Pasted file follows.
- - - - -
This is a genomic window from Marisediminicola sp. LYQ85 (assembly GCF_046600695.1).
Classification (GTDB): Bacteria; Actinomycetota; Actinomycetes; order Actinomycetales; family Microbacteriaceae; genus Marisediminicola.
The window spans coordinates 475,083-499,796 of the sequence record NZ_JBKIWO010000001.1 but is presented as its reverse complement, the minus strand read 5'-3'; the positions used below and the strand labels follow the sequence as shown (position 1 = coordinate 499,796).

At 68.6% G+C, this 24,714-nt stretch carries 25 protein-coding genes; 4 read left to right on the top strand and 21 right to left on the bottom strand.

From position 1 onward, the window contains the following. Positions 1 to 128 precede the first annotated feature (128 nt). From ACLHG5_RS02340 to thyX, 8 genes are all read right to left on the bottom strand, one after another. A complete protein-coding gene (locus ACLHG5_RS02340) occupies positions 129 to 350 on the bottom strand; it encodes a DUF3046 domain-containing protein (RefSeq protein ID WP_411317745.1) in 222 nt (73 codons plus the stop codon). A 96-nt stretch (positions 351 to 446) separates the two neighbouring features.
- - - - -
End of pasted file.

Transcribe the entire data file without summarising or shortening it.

This is a genomic window from Marisediminicola sp. LYQ85 (assembly GCF_046600695.1).
Classification (GTDB): Bacteria; Actinomycetota; Actinomycetes; order Actinomycetales; family Microbacteriaceae; genus Marisediminicola.
The window spans coordinates 475,083-499,796 of the sequence record NZ_JBKIWO010000001.1 but is presented as its reverse complement, the minus strand read 5'-3'; the positions used below and the strand labels follow the sequence as shown (position 1 = coordinate 499,796).

At 68.6% G+C, this 24,714-nt stretch carries 25 protein-coding genes; 4 read left to right on the top strand and 21 right to left on the bottom strand.

From position 1 onward, the window contains the following. Positions 1 to 128 precede the first annotated feature (128 nt). From ACLHG5_RS02340 to thyX, 8 genes are all read right to left on the bottom strand, one after another. A complete protein-coding gene (locus ACLHG5_RS02340) occupies positions 129 to 350 on the bottom strand; it encodes a DUF3046 domain-containing protein (RefSeq protein ID WP_411317745.1) in 222 nt (73 codons plus the stop codon). A 96-nt stretch (positions 351 to 446) separates the two neighbouring features.